No. It's because the word Hund has masculine gender but Brot has neuter gender.
Masculine articles (and some other words) have different forms in the nominative and accusative cases, so kein (nominative) turns into keinen (accusative).
But for neuter and feminine forms, and all forms in the plural, nominative and accusative look identical. Thus kein Brot is not only correct for nominative but also for accusative.
After wir haben..., the object is in the accusative case, so you would have keinen Hund (masculine accusative) but kein Brot (neuter accusative).
Both should be accepted. "We do not have (any) bread" is just more common and this is probably the reason, why the designers of the course thought of it and included it. "We have no bread" is a valid option (as already discussed above). Report it next time, so that it can be included for acceptance.
The present continuous is used for describing an ongoing action around a given point in time, so you could e.g. say "we are having lunch". But in order to state that something either occurs regularly or is the case all the time (or at least for some longer period), you use ordinary present tense. Most uses of "to have" fall in the second category, so the use of present continuous with "have" is rather rare. Another argument is that "have" is not seen as an action that can be performed, but simply as a state.
Technically, "nicht" is an adverb, corresponding to "not" in English, "kein" is an indefinite pronoun, roughly corresponding to "not any" or "no" like in "I have no idea" (literal translation: "Ich habe keine Idee").
The lesson to learn is that negation is performed using a form of "kein", if the sentence to be negated has an indefinite accusative object (i.e. one with an indefinite article or no article at all). All the other sentences are negated using "nicht". This particularly includes sentences with definite accusative objects or no accusative object at all.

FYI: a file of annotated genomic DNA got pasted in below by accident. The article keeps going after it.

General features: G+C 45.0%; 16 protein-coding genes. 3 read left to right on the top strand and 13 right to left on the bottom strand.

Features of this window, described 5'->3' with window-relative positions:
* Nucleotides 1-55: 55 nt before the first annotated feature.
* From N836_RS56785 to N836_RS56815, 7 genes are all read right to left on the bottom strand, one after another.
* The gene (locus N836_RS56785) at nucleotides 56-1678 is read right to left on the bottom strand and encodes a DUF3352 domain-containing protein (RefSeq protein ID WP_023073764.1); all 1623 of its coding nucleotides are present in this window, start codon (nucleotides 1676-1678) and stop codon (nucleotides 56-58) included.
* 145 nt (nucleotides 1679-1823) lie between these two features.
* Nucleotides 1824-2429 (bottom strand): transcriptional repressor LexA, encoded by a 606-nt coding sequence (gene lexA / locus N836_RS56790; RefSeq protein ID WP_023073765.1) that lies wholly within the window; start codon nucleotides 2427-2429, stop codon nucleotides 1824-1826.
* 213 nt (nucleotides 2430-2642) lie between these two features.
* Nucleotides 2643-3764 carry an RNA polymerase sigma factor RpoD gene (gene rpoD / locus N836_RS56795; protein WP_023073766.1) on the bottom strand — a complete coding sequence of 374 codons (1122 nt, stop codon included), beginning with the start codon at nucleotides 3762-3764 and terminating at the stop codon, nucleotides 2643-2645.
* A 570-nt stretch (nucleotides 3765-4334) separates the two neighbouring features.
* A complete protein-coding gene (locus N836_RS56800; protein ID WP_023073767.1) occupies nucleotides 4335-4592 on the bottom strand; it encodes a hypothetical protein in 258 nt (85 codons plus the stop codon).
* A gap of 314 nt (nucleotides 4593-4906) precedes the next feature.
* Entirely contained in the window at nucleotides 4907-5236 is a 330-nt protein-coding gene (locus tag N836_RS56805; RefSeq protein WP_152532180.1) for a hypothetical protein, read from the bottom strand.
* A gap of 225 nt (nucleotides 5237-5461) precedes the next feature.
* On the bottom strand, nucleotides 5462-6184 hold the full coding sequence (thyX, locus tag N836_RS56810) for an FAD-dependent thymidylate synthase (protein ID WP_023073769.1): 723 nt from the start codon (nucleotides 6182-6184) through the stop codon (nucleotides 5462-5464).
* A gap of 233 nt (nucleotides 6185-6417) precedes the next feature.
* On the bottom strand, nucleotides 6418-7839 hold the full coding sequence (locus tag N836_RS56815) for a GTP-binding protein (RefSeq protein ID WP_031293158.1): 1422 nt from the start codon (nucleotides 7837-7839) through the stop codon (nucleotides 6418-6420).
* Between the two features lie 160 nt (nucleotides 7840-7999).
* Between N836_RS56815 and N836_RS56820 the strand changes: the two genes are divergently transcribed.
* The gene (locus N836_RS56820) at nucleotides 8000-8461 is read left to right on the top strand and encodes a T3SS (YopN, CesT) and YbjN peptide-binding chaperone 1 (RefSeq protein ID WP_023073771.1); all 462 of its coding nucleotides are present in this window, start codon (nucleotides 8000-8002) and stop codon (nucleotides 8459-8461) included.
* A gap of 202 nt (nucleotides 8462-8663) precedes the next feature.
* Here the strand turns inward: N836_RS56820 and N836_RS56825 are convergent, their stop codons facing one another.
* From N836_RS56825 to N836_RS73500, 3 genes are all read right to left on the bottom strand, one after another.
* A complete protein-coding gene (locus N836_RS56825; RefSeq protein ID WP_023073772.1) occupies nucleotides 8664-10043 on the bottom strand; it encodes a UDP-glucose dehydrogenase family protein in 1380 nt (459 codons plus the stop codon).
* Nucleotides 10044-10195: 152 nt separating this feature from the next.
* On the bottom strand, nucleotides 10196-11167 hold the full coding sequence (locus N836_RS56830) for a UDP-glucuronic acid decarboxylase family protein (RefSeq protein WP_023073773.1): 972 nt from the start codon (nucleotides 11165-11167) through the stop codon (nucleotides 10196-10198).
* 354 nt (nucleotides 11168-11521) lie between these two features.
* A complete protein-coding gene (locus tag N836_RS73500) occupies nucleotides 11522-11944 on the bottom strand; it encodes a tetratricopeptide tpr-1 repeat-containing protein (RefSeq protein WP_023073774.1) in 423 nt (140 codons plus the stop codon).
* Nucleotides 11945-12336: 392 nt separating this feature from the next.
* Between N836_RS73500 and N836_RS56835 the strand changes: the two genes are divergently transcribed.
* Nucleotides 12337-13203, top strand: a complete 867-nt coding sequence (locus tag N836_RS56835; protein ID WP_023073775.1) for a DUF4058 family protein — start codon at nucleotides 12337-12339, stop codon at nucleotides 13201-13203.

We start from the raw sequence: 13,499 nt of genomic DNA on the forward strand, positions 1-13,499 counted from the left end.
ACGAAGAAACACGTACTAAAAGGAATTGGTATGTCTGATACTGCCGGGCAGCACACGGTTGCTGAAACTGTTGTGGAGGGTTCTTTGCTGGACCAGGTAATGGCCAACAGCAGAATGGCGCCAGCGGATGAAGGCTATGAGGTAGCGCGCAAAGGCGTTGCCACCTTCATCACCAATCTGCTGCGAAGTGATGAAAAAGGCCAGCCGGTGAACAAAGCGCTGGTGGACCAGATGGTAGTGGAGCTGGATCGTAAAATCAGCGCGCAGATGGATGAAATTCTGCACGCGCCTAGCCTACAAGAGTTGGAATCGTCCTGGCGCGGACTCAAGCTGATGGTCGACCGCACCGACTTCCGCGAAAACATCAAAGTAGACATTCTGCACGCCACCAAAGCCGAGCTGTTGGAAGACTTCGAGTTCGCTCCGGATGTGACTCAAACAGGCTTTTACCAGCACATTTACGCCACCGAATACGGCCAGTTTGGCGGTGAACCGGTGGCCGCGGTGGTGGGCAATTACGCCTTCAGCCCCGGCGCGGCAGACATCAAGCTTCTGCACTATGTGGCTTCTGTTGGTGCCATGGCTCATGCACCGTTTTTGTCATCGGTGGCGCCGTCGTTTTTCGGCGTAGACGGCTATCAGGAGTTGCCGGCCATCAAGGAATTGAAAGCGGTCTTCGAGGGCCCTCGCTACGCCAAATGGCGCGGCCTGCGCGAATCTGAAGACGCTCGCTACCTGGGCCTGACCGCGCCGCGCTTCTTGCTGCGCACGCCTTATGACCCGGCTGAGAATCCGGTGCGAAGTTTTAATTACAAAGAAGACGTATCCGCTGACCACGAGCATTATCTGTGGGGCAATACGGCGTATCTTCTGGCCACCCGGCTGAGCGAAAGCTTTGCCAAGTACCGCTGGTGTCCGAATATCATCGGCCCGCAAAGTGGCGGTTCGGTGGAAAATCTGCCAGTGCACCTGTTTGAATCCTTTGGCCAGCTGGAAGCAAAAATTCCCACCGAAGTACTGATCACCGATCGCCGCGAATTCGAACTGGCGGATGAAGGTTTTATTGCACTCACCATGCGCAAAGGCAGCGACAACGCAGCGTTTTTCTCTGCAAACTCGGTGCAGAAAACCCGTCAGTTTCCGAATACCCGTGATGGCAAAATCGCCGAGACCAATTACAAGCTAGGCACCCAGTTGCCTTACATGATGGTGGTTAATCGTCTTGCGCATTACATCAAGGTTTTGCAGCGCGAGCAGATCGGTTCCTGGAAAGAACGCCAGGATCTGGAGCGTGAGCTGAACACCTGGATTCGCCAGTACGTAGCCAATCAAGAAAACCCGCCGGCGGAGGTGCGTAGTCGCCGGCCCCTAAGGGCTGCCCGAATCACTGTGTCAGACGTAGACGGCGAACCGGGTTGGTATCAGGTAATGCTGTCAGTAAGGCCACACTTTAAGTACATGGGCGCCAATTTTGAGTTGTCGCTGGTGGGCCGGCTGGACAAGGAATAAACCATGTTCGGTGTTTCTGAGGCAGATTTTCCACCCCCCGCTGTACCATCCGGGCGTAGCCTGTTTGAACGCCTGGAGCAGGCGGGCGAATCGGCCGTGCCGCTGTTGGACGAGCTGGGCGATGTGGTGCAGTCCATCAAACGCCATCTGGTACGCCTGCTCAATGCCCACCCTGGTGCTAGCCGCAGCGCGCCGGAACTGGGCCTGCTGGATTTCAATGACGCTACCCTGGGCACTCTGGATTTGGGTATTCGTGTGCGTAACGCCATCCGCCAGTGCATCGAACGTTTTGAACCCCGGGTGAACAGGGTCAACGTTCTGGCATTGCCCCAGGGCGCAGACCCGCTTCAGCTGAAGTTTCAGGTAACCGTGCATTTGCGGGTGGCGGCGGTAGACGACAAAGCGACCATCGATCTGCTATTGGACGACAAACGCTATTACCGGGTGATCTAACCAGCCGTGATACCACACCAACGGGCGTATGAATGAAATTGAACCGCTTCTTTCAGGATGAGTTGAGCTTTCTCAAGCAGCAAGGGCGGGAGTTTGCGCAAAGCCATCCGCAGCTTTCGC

"Ich habe einen Hund" --> "Ich habe keinen Hund" (accusative object with indefinite article)
"Ich habe Wasser" --> "Ich habe kein Wasser" (accusative object without article)
"Ich habe den Hund" --> "Ich habe den Hund nicht" (definite accusative object)
"Ich habe meinen Hund" --> "Ich habe meinen Hund nicht" (also definite)
"Ich laufe" --> "Ich laufe nicht" (no accusative object at all)
Note that in English you can say "I have no idea" as well as "I don't have an idea". But in German only the first version works.
It's been more than once that I was sure that my answers were true and I don't know why it said I'm wrong
In such a case, I recommend making a screenshot that shows the question and your answer, uploading the screenshot to a website somewhere such as imgur, and posting the URL of the image in your comment here asking for help.